Replacement for IDE?

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  • Google has deprecated Chrome Web Apps like the IDE and you can now no longer install them into your browser. In early 2018 they will be removed entirely.

    Is there going to be a replacement for the IDE or is the terminal the route of choice now?

  • There is the native version at the bottom of the page:

    https://www.espruino.com/Web+IDE

    Here is a pre-built installl for windows.

  • Thanks. Looks like the NPM based install would be most practical for OSX.

  • I'll put an installer for a MacOS and Linux app on the website tomorrow. Google gave app owners ZERO warning of this, so there's a bit of a delay I'm afraid.

    If you have node and xcode then an npm install could be fine, but because of native modules the install can still be a pain. NW.js is definitely the easiest path at the moment, but I'll package it up to make it easier.

  • Thanks Gordon! No rush here, I just saw the news item and went, "hang on, there's one app I definitely need".

    Once again, great product. Thank you so much!

  • Was the article you saw this one? https://arstechnica.com/gadgets/2017/12/­google-shuts-down-the-apps-section-of-th­e-chrome-web-store/

    Interestingly, while the apps section is shut down, you can still reach the Espruino IDE using its URL (linked from the getting started page - https://chrome.google.com/webstore/detai­l/espruino-web-ide/bleoifhkdalbjfbobjack­fdifdneehpo) so it's not quite as serious as I had imagined - yet.

    The problem I now have is that Google will almost certainly remove the chrome.* APIs from Chrome quite soon, so in 6 months they'll disappear from NW.js as well and I'll be stuck using an old version of NW.js.

    I'm considering creating a native websocket-based server app instead - it'd be substantially smaller (Maybe 500 kB vs. 60MB for NW.js or Electron), and would finally mean I'm not wholly dependent on Chrome (it should work with Safari or Edge too). I could move everything towards using espruino.com/ide as well, which might open up some neat options (for instance for online storage of code/modules).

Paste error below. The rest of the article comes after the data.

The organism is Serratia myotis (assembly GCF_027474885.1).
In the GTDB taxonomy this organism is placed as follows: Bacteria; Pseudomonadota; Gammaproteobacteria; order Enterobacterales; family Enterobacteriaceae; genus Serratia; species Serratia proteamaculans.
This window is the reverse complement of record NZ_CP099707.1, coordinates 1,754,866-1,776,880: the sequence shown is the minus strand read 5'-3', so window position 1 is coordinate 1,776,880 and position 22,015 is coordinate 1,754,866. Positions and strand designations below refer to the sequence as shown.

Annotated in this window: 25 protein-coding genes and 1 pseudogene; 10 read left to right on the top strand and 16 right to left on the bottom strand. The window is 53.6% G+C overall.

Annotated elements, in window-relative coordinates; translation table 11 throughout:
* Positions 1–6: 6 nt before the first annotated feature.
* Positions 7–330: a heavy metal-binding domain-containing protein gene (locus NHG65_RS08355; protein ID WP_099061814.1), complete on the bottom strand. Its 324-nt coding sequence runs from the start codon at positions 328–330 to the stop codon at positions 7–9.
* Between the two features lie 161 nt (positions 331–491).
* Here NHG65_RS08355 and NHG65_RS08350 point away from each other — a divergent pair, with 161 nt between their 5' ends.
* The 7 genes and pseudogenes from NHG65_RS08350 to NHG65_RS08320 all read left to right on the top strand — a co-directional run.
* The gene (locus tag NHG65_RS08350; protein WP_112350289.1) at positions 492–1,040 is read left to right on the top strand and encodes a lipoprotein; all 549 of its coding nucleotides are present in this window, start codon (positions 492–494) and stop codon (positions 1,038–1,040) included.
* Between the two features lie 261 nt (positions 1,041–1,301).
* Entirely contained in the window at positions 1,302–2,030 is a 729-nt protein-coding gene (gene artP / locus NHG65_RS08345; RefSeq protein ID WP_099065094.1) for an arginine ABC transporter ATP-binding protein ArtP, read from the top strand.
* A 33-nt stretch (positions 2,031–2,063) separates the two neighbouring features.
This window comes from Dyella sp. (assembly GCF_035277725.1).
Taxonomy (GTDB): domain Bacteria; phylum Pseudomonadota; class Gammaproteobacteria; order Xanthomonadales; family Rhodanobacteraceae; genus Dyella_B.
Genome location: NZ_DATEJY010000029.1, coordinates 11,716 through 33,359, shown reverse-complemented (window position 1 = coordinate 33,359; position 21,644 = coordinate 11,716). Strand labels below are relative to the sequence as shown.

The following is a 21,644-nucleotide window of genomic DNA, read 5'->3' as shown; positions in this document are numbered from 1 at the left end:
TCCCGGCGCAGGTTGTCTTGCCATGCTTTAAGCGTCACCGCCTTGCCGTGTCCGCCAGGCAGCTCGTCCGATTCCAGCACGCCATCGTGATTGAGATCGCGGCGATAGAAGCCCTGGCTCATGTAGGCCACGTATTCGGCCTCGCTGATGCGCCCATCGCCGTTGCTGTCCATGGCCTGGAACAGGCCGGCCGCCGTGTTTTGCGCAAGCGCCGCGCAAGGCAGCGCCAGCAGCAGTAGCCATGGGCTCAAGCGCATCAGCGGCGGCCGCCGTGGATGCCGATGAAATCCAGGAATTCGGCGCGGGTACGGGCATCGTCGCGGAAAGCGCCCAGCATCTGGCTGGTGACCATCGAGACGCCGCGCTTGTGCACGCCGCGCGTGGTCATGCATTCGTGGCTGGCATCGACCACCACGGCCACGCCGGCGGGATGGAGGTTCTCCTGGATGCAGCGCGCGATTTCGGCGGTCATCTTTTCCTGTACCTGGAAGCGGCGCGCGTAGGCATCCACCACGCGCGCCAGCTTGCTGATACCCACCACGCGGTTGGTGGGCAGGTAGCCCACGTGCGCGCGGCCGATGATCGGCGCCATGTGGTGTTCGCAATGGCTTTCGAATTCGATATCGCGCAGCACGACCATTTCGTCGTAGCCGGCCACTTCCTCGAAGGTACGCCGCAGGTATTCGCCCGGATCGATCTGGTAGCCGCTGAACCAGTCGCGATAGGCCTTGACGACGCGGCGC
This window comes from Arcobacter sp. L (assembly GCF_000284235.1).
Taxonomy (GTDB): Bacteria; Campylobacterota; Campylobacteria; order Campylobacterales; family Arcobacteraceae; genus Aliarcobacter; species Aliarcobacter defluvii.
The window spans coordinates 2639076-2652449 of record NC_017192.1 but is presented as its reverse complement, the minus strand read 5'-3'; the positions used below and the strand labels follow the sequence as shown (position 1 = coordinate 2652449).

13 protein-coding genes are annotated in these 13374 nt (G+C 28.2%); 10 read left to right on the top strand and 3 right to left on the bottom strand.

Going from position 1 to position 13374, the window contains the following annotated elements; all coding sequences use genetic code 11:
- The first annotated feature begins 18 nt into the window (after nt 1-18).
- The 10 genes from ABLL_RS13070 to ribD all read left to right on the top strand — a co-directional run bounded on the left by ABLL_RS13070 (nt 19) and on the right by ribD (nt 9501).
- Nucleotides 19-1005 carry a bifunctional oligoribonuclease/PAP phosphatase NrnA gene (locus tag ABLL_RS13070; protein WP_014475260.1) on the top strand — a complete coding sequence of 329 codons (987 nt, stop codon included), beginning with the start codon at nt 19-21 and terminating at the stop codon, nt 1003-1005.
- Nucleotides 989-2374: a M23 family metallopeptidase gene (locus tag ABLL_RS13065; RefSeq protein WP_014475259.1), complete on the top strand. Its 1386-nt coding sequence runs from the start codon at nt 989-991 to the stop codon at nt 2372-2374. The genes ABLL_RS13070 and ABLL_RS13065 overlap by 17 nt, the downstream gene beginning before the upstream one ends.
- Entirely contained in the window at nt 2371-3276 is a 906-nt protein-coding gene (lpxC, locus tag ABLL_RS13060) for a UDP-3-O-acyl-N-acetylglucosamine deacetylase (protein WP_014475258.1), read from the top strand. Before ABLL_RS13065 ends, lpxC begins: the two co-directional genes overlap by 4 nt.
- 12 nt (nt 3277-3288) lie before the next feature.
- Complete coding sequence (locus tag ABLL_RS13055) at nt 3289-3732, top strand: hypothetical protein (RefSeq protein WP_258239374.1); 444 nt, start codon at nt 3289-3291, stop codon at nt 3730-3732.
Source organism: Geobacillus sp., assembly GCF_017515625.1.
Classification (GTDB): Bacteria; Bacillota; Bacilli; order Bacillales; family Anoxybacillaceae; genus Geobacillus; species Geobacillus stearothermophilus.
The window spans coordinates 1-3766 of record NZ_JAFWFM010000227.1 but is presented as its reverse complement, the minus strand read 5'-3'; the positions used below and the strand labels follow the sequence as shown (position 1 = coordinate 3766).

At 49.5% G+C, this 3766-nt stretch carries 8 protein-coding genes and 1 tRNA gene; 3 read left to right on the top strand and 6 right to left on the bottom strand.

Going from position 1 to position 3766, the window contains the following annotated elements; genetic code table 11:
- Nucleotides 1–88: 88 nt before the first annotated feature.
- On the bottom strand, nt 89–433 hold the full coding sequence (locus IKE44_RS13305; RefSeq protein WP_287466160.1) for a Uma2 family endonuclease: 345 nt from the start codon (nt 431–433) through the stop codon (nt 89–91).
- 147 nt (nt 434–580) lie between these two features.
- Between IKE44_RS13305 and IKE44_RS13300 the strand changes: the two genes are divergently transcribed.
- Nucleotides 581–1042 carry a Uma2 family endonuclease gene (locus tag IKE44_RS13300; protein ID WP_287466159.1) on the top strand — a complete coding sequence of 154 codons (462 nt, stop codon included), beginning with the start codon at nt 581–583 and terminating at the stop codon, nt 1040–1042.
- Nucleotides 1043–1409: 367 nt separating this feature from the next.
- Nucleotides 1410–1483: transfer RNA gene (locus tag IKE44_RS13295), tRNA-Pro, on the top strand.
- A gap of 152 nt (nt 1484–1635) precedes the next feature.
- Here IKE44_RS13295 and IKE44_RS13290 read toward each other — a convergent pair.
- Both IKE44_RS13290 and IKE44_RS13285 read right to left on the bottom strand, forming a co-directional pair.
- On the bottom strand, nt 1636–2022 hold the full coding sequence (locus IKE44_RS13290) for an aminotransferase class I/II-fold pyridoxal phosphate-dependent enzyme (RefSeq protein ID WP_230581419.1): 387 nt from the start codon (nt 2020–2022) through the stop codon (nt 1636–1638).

Does anyone have any strong concerns/thoughts about it? Right now it's my preference because I don't want to have to revisit this in 6 months - and building native modules for NW.js or Electron is way harder than just building a C++ app.

  • From what I read from Google is that they are trying to push the browser standards themselves so that no Google Chrome specific APIs should be needed. They have been speaking about it for over a year now (see https://blog.chromium.org/2016/08/from-c­hrome-apps-to-web.html). From that it appears that the espruino.com/ide direction is future-proof.

    @Gordon What exactly is there in the IDE that doesn't work in a browser? The terminal communication? What else is there that you would need the native server app you are writing about for?

  • Yes, it's a reasonable aim - the problem is they haven't provided equivalent functionality outside of the chrome web apps.

    What exactly is there in the IDE that doesn't work in a browser?

    • Serial port access
    • Bluetooth LE access on Windows
    • TCP/IP access (for those that use Telnet to ESP8266)
    • Decent Filesystem access (eg for local module support)
    • Proper 'storage' that's synced between devices

    There might be a few more that I'm missing :(

    While I could use the 'native messaging API', it's another chrome specific thing (although Firefox does implement it too) so I wouldn't be surprised if it disappears in a year or two.

    From that point of view a local WebSocket based server seems easier, it's just one more annoying hoop users have to jump through.

  • 100.00 USD is on the way.

  • Wow, thanks!

    I'm working on the WebSocket server now and it's actually looking really promising - I'm using Qt and everything's slotting together really well. I have it working for Serial right now, and Bluetooth LE support should happen by the end of the day - and with any luck that'll be for all platforms.